Microorganisms organised by Gram stain and metabolism

Frequently, the college will present the candidate with some of this information; eg. "this is a Gram-negative rod in the anaerobic bottle. What could it be?" Thus, the SAQ becomes a game of "Name That Microbe". The table below lists selected organisms which for whatever reason seemed to be of interest. Needless to say, the list is not definitive.

"Name That Microbe"

Gram-positive organisms

Gram-negative organisms





Obligate aerobes
  • Coagulase-negative Staph (Staphylococcus epidermitis)
  • Staphylococcus aureus
  • Streptococcus pneumoniae
  • Streptococcus pyogenes
  • Bacillus anthracis
  • Corynebacterium diphtheriae
  • Nocardia asteroides
  • Moraxella catarrhalis
  • Neisseria gonorrhoeae
  • Neisseria meningitidis
  • Pseudomonas aeruginosa
  • Haemophilus influenzae
  • Serratia marcescens
  • Bordetella pertussis
  • Burkholderia cepacia
  • Legionella pneumophila
  • Stenotrophomonas maltophilia
  • Acinetobacter baumanii
  • Vibrio vulnificus
  • Vibrio cholerae
Facultative anaerobes
  • Enterococcus faecalis
  • Enterococcus faecium
  • Listeria monocytogenes
  • Escherichia coli
  • Citrobacter kozeri
  • Enterobacter cloacae
  • Enterobacter aerogenes
  • Klebsiella oxytoca
  • Klebsiella pneumophila
  • Morganella morganii
  • Proteus mirabilis
  • Salmonella typhi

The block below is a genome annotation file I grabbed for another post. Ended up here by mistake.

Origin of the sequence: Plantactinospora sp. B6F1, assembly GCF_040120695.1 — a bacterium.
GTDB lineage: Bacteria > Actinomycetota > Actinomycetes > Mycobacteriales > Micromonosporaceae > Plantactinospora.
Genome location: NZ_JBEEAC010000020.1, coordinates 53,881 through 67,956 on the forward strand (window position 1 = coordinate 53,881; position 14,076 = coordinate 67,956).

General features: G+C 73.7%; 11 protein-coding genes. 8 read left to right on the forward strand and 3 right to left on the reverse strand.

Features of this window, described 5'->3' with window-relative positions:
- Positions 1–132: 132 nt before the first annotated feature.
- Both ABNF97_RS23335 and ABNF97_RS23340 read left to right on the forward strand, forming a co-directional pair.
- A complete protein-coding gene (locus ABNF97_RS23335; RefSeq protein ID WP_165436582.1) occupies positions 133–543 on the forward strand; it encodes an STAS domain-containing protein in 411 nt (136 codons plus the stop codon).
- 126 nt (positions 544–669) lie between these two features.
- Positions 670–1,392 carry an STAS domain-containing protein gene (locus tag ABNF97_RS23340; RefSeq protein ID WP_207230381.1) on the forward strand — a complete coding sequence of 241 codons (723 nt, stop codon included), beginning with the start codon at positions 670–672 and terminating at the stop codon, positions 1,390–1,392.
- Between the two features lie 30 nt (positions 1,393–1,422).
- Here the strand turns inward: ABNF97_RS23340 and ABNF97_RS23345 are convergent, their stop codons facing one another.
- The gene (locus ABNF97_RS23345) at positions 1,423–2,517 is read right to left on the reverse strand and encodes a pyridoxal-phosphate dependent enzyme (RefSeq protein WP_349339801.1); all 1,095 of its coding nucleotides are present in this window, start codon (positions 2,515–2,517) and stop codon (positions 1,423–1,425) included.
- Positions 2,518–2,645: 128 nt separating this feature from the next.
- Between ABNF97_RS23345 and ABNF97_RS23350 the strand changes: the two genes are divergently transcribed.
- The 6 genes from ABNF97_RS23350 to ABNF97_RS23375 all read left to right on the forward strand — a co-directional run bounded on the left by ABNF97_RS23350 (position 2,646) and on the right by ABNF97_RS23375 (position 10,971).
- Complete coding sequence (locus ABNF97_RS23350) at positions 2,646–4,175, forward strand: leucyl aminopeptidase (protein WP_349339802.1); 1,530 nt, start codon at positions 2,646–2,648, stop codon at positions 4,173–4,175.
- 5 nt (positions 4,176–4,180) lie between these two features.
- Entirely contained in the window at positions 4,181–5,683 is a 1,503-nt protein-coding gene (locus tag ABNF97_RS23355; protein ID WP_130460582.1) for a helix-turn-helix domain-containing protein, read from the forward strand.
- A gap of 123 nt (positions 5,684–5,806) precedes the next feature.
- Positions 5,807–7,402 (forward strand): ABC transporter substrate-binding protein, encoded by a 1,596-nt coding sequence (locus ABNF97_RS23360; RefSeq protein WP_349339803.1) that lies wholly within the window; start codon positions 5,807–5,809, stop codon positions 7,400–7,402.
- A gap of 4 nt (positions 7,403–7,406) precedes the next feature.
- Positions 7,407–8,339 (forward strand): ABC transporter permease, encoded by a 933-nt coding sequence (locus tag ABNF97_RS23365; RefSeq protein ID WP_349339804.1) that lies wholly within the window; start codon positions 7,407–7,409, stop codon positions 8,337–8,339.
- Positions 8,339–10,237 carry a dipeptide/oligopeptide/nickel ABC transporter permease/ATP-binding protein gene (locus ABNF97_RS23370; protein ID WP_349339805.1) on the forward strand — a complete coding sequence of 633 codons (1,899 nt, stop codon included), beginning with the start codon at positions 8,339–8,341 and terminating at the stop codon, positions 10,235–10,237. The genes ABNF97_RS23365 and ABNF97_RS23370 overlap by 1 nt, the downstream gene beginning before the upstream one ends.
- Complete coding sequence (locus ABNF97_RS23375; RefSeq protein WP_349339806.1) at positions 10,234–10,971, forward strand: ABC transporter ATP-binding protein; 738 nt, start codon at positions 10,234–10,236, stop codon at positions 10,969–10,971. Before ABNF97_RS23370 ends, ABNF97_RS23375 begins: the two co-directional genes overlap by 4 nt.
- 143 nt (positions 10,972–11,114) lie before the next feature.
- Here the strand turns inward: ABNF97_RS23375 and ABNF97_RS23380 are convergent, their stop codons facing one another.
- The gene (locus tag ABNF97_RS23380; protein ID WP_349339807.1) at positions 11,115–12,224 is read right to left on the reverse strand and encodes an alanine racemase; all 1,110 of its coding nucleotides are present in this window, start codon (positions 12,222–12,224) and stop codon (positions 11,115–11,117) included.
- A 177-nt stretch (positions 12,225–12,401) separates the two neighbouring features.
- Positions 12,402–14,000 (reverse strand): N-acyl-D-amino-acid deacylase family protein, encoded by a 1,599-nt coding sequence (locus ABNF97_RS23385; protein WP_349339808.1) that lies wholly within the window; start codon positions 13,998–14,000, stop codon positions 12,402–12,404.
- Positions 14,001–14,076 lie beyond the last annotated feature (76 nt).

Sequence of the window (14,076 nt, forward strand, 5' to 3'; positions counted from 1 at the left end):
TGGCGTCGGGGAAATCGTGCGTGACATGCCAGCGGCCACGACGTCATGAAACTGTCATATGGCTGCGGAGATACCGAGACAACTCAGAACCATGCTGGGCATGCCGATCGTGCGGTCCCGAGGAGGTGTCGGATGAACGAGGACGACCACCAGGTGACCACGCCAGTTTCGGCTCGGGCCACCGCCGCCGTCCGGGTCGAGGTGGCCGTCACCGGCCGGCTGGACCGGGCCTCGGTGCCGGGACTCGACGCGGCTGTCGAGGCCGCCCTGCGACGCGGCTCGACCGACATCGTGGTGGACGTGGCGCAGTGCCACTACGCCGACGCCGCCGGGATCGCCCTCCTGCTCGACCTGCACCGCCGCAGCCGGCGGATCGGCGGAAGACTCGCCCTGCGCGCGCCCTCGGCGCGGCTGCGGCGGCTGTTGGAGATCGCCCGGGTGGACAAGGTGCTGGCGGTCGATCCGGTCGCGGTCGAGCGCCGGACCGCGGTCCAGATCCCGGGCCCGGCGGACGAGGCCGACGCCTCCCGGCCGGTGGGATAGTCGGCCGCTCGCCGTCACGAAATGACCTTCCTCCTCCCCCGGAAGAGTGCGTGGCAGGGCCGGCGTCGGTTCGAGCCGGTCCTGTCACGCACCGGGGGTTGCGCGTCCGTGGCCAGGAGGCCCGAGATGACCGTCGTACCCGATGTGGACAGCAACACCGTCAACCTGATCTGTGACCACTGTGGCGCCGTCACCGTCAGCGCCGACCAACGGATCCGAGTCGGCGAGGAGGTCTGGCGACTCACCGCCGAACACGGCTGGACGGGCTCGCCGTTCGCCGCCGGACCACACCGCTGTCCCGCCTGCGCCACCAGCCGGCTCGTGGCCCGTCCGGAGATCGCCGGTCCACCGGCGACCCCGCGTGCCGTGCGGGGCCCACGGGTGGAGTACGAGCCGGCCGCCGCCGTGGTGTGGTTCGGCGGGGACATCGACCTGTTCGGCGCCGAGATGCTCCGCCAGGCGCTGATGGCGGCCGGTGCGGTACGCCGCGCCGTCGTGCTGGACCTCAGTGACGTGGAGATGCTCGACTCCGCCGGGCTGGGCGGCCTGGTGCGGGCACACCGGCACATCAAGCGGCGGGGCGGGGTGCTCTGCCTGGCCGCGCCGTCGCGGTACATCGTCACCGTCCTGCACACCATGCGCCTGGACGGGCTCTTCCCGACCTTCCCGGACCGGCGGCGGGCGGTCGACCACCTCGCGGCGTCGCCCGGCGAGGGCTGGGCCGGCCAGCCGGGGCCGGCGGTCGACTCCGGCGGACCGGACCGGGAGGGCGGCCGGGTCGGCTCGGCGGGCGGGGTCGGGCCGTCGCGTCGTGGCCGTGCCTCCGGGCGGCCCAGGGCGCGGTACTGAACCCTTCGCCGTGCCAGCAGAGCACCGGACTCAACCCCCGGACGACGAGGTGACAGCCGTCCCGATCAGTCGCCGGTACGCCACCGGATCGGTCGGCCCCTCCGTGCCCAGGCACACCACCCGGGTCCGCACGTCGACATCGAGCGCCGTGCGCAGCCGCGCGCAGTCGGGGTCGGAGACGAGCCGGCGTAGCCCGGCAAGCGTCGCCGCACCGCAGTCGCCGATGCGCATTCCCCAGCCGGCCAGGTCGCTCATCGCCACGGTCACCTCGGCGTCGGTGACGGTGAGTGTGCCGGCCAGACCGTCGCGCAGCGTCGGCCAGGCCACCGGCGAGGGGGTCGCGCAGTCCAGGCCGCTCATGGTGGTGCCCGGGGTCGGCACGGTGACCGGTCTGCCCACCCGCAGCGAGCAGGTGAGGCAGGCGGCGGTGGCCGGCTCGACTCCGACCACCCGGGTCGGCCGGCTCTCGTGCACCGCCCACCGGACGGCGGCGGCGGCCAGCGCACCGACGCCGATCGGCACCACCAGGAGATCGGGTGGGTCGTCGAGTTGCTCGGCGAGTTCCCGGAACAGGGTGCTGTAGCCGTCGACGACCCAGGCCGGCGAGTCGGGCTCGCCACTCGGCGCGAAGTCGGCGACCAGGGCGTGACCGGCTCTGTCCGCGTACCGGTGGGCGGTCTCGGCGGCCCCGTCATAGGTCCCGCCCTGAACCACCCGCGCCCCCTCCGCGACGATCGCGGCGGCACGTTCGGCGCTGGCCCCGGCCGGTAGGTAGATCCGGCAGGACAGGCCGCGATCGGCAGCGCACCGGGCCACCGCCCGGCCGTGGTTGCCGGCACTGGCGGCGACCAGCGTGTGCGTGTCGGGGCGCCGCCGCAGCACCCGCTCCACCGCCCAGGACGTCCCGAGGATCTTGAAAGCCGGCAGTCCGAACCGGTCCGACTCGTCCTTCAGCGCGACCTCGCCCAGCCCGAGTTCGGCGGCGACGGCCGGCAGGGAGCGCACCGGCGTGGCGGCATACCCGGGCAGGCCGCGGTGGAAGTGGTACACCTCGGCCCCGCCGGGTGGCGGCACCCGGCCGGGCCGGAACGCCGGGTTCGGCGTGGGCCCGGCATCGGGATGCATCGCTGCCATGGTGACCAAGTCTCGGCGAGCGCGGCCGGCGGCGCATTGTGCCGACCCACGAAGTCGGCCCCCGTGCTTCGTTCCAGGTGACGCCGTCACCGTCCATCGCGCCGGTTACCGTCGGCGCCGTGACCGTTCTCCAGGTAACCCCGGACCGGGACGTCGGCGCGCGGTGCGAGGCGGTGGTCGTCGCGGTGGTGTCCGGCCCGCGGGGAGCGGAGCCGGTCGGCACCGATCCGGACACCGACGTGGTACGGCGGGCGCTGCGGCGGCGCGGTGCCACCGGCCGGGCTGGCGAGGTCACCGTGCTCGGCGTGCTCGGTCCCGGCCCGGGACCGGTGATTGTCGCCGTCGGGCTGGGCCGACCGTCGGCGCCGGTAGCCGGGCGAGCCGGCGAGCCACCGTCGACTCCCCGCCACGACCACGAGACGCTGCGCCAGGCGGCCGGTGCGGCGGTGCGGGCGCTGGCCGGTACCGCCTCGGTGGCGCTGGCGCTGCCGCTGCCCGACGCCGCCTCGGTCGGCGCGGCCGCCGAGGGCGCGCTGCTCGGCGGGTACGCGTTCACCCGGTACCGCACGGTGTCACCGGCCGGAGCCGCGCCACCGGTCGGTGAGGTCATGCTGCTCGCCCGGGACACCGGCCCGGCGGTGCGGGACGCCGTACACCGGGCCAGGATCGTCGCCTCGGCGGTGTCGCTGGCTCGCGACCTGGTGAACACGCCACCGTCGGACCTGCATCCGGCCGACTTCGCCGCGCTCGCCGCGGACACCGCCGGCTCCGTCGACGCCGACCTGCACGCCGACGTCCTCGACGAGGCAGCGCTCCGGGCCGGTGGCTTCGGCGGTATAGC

• Shigella dysenteriae
  • Yersinia pestis
Obligate anaerobes


  • Clostridium difficile
  • Clostridium perfringens
  • Clostridium botulinum
  • Clostridium tetani
  • Veilonella
Strictly speaking, "microaerophilic"
  • Campylobacter jejuni
  • Helicobacter pylori


True anaerobe:
  • Bacteroides fragilis

Non-Gram-stained organisms: the Atypical Pneumonia Group

  • Mycobacterium avium complex (MAC)
  • Mycobacterium tuberculosis
  • Mycoplasma pneumoniae
  • Chlamydia pneumonia, trachomatis  and psittaci

Yeasts and fungi:

  • Candida albicans
  • Candida non-albicans (glabrata, tropicalis, what have you)
  • Cryptococcus neoformans
  • Histoplasma capsulatum
  • Pneumocystis jirovecii
  • Aspergillus fumigatus
  • Zygomycetes


  • Toxoplasma Gondii
  • Giardia lamblia
  • Cryptosporidium
  • Plasmodium sp. (mainly falciparum and vivax)


  • Cytomegalovirus
  • Herpes simplex virus
  • Varicella zoster virus
  • Enterovirus
  • Epstein-Barr Virus
  • Hepatitis A, B, C
  • HIV
  • The viral pneumonia: Human Metapneumovirus, Influenza virus, Parainfluenza, RSV, Rhinovirus.

Historical scenarios suggestive of a specific pathogen:

There are certain key words in the SAQ text which might alert one to a specific pathogen.

For instance, one immediately forms an opinion about the febrile traveller returning from Thailand with purulent urethral discharge. One doesn't even need to hear about their polyarthropathy.

To simplify revision, all such previously examined scenarios (as well as ones which have never been seen before) are collected together into one table. Where appropriate, links point to the specific SAQs.

Historical Associations of Specific Infectious Agents


Unique historical features